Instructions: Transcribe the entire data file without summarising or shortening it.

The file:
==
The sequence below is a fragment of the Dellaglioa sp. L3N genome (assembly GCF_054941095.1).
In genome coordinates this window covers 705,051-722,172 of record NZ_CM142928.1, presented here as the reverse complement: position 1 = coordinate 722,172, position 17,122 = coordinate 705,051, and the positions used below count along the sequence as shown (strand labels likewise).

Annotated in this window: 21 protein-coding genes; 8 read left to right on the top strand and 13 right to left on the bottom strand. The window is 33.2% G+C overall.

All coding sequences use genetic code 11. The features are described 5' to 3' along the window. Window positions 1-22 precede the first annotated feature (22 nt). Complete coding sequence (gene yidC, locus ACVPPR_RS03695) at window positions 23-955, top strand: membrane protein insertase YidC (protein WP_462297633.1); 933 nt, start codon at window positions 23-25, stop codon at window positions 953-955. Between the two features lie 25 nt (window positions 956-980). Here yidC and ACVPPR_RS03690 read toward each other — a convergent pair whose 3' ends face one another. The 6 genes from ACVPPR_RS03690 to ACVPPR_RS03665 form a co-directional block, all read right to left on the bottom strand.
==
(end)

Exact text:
The sequence below is a fragment of the Dellaglioa sp. L3N genome (assembly GCF_054941095.1).
In genome coordinates this window covers 705,051-722,172 of record NZ_CM142928.1, presented here as the reverse complement: position 1 = coordinate 722,172, position 17,122 = coordinate 705,051, and the positions used below count along the sequence as shown (strand labels likewise).

Annotated in this window: 21 protein-coding genes; 8 read left to right on the top strand and 13 right to left on the bottom strand. The window is 33.2% G+C overall.

All coding sequences use genetic code 11. The features are described 5' to 3' along the window. Window positions 1-22 precede the first annotated feature (22 nt). Complete coding sequence (gene yidC, locus ACVPPR_RS03695) at window positions 23-955, top strand: membrane protein insertase YidC (protein WP_462297633.1); 933 nt, start codon at window positions 23-25, stop codon at window positions 953-955. Between the two features lie 25 nt (window positions 956-980). Here yidC and ACVPPR_RS03690 read toward each other — a convergent pair whose 3' ends face one another. The 6 genes from ACVPPR_RS03690 to ACVPPR_RS03665 form a co-directional block, all read right to left on the bottom strand.